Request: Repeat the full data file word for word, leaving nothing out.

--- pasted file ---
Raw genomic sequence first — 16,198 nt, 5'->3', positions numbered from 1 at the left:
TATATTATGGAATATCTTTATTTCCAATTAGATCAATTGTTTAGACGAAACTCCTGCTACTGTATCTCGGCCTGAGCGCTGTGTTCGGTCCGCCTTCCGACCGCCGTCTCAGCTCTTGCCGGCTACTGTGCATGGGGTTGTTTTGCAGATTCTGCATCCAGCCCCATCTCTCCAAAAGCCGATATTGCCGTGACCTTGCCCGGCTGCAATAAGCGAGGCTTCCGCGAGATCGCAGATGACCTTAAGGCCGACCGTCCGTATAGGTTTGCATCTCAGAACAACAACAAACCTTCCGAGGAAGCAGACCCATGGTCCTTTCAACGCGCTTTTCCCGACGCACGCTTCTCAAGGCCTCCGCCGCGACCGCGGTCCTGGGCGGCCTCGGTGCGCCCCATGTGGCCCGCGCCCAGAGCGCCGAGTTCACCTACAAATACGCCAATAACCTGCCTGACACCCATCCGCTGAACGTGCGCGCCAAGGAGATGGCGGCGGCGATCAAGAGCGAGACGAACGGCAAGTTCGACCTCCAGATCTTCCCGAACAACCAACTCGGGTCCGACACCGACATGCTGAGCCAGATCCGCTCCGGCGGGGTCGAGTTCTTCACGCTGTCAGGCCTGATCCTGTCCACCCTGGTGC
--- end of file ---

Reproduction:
Raw genomic sequence first — 16,198 nt, 5'->3', positions numbered from 1 at the left:
TATATTATGGAATATCTTTATTTCCAATTAGATCAATTGTTTAGACGAAACTCCTGCTACTGTATCTCGGCCTGAGCGCTGTGTTCGGTCCGCCTTCCGACCGCCGTCTCAGCTCTTGCCGGCTACTGTGCATGGGGTTGTTTTGCAGATTCTGCATCCAGCCCCATCTCTCCAAAAGCCGATATTGCCGTGACCTTGCCCGGCTGCAATAAGCGAGGCTTCCGCGAGATCGCAGATGACCTTAAGGCCGACCGTCCGTATAGGTTTGCATCTCAGAACAACAACAAACCTTCCGAGGAAGCAGACCCATGGTCCTTTCAACGCGCTTTTCCCGACGCACGCTTCTCAAGGCCTCCGCCGCGACCGCGGTCCTGGGCGGCCTCGGTGCGCCCCATGTGGCCCGCGCCCAGAGCGCCGAGTTCACCTACAAATACGCCAATAACCTGCCTGACACCCATCCGCTGAACGTGCGCGCCAAGGAGATGGCGGCGGCGATCAAGAGCGAGACGAACGGCAAGTTCGACCTCCAGATCTTCCCGAACAACCAACTCGGGTCCGACACCGACATGCTGAGCCAGATCCGCTCCGGCGGGGTCGAGTTCTTCACGCTGTCAGGCCTGATCCTGTCCACCCTGGTGC